"Literally the "Father of the Nation," Washington almost single-handedly created a new government -- shaping its institutions, offices, and political practices.

Historians agree that no one other than George Washington could have held the disparate colonies and, later, the struggling young Republic together. To the Revolution's last day, Washington's troops were ragged, starving, and their pay was months in arrears. In guiding this force during year after year of humiliating defeat to final victory, more than once paying his men out of his own pocket to keep them from going home, Washington earned the unlimited confidence of those early citizens of the United States. Perhaps most importantly, Washington's balanced and devoted service as President persuaded the American people that their prosperity and best hope for the future lay in a union under a strong but cautious central authority. His refusal to accept a proffered crown and his willingness to relinquish the office after two terms established the precedents for limits on the power of the presidency. Washington's profound achievements built the foundations of a powerful national government that has survived for more than two centuries."

http://www.americanpresident.org/history/GeorgeWashington/

Keep in mind, when all this was going on, there had NEVER been a free nation before in the history of the world, and there had NEVER been a colony that had thrown off the rule of the motherland and become a country in its own right; all of what our Founding Fathers did had to be envisioned in a vacuum and created on the fly without precedent or a safety net. If we're great today, it's because THEY were great, GIANTS among men, and Washington was first among them, a leader of extraordinary ability who, by making America in its current form possible, is one of the most influential human beings to ever walk the Earth; I hope you enjoyed the long weekend if you had it, but let's all take a moment to remember WHY we had it.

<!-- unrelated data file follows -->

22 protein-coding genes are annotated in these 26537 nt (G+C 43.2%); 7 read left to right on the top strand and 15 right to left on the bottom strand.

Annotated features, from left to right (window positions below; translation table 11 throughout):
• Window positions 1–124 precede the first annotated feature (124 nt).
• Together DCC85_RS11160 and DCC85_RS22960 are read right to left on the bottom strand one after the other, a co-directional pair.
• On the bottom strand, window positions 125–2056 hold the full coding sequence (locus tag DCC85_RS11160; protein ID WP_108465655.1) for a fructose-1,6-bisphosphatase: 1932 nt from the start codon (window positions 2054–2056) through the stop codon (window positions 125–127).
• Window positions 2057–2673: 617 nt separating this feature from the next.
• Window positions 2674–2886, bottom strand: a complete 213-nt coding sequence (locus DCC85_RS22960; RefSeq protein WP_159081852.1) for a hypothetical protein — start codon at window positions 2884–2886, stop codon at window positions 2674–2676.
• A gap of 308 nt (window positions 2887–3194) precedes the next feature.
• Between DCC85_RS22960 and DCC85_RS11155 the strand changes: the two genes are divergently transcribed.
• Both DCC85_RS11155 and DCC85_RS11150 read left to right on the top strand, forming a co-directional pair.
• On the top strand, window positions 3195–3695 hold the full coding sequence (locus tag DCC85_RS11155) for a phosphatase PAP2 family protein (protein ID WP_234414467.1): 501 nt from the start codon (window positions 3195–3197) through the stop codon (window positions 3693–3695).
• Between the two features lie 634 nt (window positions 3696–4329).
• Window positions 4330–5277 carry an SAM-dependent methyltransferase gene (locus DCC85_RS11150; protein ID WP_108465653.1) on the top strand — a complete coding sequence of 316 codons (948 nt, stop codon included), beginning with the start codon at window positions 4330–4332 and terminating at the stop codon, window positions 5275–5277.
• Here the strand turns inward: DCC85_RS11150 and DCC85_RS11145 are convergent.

Monday, February 21, 2005

Point of view part 3 


Tonight, I saw the movie "Frailty"; there's a serial killer on the loose, and a guy (Fenton) shows up at an FBI office claiming that his brother (Adam) is doing the killings... and that he's sure he can take the agent he's speaking to to where the missing bodies are hidden. As they drive to the young man's childhood home, he tells about how one day his father went crazy, informing his boys that an angel had told him that he had a mission; to find and kill "demons"... which is quickly shown to mean that he'd abduct people, take them home, and butcher them with an ax, burying the bodies in the rose garden. He claimed that when he touched the "demons" with his bare hand, he could "see" their sins; the younger son (Adam) says that he sees it too, but the older one (Fenton) of course sees nothing, and eventually decides he has to tell someone what's going on... and this leads to the predictable death of the police officer who goes out to the boy's house at his insistence to see the bodies. Fenton is punished for telling, and forcing the killing of a "non-demon," by being locked in the dark in the "killing cellar" until such time as God spoke to him... and he's in there with no food, and water only once a day, for over a WEEK before he goes crazy enough to hallucinate seeing God, at which point he's released, to be taken to "kill a demon" as soon as he's recovered. The kid is clever, though, and when the moment comes to chop off the "demon's" head, he kills his father instead, and buries him out in the rose garden with his victims; the boys report the father as missing, and, as they have no mother, the state takes custody of them.